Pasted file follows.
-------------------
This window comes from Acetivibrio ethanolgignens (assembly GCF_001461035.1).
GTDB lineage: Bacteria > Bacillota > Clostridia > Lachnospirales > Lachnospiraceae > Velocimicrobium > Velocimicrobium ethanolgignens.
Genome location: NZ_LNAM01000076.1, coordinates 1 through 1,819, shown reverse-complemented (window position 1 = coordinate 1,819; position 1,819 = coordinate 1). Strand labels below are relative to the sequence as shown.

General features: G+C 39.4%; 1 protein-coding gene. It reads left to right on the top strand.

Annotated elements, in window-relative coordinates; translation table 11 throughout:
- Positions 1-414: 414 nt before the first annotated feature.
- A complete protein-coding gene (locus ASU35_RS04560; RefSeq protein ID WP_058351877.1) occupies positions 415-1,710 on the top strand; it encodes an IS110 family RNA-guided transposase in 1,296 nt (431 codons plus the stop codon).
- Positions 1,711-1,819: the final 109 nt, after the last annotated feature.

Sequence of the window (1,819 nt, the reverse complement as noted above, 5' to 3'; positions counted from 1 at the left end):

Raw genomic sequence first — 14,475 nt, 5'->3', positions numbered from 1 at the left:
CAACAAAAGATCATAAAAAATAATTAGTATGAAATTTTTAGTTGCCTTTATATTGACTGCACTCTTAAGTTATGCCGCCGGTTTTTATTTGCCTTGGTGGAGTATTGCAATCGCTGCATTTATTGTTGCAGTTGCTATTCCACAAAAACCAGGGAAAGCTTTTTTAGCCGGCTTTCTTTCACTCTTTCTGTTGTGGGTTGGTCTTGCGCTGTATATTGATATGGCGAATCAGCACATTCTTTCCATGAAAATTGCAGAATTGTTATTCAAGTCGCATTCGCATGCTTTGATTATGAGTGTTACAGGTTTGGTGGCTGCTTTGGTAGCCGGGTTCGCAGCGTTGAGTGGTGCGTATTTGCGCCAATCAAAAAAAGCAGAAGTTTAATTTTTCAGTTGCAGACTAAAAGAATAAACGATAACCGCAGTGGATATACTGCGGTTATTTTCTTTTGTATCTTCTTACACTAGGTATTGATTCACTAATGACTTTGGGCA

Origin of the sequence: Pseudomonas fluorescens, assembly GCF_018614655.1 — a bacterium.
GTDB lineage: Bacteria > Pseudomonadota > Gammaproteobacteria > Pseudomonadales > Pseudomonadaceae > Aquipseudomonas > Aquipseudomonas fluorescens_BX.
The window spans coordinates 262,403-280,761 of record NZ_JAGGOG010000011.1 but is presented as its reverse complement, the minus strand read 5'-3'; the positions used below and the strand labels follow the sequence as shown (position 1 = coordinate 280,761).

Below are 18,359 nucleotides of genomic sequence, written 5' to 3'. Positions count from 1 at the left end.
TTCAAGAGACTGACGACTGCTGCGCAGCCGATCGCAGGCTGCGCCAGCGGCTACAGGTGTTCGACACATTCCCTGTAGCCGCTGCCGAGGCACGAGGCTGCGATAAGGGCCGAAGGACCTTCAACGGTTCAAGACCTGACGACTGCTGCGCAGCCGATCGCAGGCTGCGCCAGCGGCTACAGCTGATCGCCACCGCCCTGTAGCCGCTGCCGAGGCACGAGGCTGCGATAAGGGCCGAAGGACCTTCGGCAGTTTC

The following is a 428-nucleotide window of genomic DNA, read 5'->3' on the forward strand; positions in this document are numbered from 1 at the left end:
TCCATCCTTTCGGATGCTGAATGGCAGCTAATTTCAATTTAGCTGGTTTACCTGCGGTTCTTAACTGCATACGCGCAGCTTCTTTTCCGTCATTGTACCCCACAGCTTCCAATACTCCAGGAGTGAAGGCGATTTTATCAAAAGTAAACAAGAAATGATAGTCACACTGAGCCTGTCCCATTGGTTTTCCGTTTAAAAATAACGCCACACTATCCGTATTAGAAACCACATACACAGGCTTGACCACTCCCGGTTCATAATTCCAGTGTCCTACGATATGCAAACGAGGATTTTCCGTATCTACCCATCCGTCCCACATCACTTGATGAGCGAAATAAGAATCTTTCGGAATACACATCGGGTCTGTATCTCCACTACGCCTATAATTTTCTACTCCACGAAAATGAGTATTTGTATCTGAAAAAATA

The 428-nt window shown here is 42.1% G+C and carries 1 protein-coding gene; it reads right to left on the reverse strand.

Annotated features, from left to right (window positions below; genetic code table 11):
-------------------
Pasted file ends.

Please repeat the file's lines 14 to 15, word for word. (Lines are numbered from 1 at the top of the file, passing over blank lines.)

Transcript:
The window spans coordinates 262,403-280,761 of record NZ_JAGGOG010000011.1 but is presented as its reverse complement, the minus strand read 5'-3'; the positions used below and the strand labels follow the sequence as shown (position 1 = coordinate 280,761).

Below are 18,359 nucleotides of genomic sequence, written 5' to 3'. Positions count from 1 at the left end.